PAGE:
There aren’t many folks alive today who remember this tumultuous era first-hand but we know that, as straitened as circumstances often were back then, people always had their lovely memories of the time. Maybe some of your Great-Grannies and Great-Grandads even went to see George Formby at the pictures and have good memories of so doing. Eeeeeeh, i’n’t life grand…!

George sings three, four or even five songs in each of the films, often accompanying himself on his beloved ukelele, and here’s something else about the films. You wouldn’t take George for a ladies’ man, would you, but in every single movie he gets the girl of his dreams with only a modicum of effort, and you know what little belters those ‘Forties dames were.

Of course, he was the star and the star always gets the girl. Or does it just go to show you that nice guys don’t, in fact, necessarily always finish last? George hasn’t a bad bone in his body, he’s a tad goofy-looking and if a woman came onto him he’d be just as likely to run off shrieking ‘Mother!,’ but the nice girlies all love our Georgie. ‘Well, I’ll go to our ‘ouse…!’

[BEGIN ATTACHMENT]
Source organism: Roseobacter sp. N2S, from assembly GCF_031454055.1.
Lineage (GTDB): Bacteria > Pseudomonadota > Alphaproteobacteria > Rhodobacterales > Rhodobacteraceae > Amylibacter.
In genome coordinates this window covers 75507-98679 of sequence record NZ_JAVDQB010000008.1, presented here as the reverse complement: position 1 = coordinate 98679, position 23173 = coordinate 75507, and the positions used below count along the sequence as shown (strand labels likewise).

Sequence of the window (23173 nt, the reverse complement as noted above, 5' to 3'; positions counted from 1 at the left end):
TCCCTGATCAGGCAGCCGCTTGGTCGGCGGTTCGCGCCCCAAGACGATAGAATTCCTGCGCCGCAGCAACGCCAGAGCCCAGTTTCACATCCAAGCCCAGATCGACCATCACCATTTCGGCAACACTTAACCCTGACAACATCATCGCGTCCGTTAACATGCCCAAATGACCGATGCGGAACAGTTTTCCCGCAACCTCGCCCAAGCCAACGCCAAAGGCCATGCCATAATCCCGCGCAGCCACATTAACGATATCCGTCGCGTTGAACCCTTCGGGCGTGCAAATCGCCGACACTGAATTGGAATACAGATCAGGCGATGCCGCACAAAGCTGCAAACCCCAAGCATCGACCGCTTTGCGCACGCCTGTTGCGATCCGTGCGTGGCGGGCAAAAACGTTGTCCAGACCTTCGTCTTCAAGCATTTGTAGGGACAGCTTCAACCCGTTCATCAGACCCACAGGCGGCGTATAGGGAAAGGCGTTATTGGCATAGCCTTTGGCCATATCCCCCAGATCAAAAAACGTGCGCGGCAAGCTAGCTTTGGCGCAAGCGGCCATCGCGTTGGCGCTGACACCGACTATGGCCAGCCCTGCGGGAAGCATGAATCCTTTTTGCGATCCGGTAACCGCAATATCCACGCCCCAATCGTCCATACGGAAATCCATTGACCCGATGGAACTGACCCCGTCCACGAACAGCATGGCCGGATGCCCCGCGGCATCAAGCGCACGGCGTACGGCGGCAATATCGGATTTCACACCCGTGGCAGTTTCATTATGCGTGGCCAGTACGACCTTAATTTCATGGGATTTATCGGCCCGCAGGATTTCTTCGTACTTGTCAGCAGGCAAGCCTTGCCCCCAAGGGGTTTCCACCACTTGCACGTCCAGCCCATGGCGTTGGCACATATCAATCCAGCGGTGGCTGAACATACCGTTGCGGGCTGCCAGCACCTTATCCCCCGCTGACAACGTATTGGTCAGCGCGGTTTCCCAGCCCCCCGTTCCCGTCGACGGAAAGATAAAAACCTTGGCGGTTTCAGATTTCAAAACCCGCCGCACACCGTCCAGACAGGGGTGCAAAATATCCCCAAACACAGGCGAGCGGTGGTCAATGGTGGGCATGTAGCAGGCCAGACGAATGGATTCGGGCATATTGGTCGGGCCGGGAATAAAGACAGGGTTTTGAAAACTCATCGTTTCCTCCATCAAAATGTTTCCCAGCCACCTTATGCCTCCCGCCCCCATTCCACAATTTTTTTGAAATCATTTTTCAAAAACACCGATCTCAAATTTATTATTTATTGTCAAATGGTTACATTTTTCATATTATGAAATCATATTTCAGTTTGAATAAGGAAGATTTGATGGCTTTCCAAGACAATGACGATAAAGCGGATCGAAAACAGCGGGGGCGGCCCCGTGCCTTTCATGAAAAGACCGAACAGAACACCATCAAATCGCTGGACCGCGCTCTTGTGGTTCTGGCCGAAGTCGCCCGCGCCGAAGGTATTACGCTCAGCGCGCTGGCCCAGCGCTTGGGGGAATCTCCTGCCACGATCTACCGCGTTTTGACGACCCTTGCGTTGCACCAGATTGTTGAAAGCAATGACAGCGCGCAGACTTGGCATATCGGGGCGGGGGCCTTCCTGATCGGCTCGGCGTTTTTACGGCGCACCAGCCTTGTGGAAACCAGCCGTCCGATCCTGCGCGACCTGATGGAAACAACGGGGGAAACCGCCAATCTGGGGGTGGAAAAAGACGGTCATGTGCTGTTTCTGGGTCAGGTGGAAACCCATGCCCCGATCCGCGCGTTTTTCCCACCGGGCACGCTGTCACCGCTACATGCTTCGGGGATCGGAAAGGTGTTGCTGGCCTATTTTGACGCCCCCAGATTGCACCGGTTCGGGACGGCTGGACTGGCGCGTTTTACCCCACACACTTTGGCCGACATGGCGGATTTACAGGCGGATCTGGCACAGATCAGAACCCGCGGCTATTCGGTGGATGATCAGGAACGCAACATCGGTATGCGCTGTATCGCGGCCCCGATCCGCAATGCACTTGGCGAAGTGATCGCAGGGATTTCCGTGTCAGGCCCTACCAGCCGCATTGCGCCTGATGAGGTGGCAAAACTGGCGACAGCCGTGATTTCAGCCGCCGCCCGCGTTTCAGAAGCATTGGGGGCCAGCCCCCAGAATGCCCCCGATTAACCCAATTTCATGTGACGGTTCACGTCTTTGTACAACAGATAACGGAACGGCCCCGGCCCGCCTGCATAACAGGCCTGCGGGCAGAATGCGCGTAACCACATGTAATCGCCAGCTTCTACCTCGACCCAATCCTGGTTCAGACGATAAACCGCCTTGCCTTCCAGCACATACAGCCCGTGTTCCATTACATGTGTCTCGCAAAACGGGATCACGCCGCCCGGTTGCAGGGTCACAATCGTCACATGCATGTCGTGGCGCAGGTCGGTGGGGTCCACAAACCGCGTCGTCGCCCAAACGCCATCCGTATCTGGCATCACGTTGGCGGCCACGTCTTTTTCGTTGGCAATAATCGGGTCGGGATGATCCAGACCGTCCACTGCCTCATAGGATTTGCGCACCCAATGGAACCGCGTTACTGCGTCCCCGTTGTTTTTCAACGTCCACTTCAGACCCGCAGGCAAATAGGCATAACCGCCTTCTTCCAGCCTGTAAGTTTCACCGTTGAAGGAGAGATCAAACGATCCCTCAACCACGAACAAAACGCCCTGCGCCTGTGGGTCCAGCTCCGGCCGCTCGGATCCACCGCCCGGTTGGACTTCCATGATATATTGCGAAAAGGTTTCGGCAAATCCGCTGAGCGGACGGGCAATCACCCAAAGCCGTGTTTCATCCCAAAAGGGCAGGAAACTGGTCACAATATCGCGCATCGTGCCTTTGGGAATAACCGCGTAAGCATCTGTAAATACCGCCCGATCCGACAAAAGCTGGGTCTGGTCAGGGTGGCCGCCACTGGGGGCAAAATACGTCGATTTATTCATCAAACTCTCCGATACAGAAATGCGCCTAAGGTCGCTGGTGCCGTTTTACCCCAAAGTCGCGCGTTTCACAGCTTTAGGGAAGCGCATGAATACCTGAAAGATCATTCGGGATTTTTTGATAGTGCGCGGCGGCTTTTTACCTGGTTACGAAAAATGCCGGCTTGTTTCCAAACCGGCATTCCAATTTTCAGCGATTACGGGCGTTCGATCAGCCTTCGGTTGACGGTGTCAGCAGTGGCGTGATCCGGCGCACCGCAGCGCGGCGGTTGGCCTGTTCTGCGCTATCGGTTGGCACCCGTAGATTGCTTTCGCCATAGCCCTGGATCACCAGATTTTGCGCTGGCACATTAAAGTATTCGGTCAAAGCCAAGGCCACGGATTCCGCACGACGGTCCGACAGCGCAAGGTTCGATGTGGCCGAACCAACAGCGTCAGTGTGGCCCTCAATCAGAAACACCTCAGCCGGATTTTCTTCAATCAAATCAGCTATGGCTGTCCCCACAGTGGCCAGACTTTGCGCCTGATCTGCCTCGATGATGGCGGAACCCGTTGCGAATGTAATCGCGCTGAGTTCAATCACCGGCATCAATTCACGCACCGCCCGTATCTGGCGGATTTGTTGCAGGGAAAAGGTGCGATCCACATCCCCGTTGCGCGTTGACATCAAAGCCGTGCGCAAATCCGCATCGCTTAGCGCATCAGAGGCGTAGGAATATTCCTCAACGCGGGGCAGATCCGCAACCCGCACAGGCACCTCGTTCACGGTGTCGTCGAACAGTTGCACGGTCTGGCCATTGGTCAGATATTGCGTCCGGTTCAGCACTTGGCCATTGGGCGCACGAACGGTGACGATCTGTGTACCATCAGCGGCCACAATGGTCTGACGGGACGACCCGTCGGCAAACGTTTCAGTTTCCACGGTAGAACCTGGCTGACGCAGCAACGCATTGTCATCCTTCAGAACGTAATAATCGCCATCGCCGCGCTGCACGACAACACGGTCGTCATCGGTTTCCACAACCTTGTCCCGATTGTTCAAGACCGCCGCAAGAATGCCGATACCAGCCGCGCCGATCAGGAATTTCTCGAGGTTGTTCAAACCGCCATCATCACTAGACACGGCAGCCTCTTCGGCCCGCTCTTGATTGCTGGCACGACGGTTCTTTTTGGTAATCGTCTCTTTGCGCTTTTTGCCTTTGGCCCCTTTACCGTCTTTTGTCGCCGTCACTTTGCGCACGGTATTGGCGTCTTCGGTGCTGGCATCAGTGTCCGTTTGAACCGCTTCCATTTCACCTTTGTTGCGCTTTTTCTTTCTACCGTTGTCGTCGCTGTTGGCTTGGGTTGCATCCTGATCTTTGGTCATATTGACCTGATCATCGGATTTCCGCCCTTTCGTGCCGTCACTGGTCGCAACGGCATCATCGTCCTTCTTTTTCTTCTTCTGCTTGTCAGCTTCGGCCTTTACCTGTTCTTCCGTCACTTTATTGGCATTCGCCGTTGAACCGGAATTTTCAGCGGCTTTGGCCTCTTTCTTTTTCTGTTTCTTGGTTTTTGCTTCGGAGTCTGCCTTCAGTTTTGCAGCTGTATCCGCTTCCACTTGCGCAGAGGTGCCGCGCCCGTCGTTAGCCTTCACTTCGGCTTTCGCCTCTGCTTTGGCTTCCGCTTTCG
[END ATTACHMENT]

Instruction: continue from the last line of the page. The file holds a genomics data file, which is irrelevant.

Let’s have a quick run-down of the seven films on the boxset before we finish. In SOUTH AMERICAN GEORGE (1941), George’s coincidental resemblance to an opera singer (without being able to sing a note of opera!) leads him into a situation where he can help a lovely lady out if he’ll just play the part of the absentee opera singer for a bit. That’s if he doesn’t get his head blown off by some rum coves first…!

MUCH TOO SHY (1942) is an hilarious romp and mine and my son’s favourite film in the boxset. George, a handyman and artist who designs the film posters for the local cinema, takes an art class to teach him to give the womens’ heads he draws fabulous bodies to go with their free-floating craniums. But when some scandalous nudie pictures of local ladies mysteriously turn up in the papers, bodies an’ all, guess who gets the blame…!